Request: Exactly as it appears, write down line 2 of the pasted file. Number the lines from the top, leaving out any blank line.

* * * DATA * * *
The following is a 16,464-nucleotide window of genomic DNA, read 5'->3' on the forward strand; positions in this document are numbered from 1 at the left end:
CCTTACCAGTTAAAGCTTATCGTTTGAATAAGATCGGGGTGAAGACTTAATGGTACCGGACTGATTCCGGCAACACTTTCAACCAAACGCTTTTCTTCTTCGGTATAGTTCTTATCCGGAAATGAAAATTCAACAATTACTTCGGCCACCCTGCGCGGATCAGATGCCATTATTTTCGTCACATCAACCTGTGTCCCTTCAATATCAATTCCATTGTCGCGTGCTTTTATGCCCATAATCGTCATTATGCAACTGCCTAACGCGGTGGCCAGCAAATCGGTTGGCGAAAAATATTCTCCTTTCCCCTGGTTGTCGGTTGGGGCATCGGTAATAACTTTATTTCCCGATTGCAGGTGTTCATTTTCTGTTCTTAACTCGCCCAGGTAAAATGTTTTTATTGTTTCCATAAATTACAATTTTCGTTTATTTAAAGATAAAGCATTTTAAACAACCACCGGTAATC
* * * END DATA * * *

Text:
CCTTACCAGTTAAAGCTTATCGTTTGAATAAGATCGGGGTGAAGACTTAATGGTACCGGACTGATTCCGGCAACACTTTCAACCAAACGCTTTTCTTCTTCGGTATAGTTCTTATCCGGAAATGAAAATTCAACAATTACTTCGGCCACCCTGCGCGGATCAGATGCCATTATTTTCGTCACATCAACCTGTGTCCCTTCAATATCAATTCCATTGTCGCGTGCTTTTATGCCCATAATCGTCATTATGCAACTGCCTAACGCGGTGGCCAGCAAATCGGTTGGCGAAAAATATTCTCCTTTCCCCTGGTTGTCGGTTGGGGCATCGGTAATAACTTTATTTCCCGATTGCAGGTGTTCATTTTCTGTTCTTAACTCGCCCAGGTAAAATGTTTTTATTGTTTCCATAAATTACAATTTTCGTTTATTTAAAGATAAAGCATTTTAAACAACCACCGGTAATC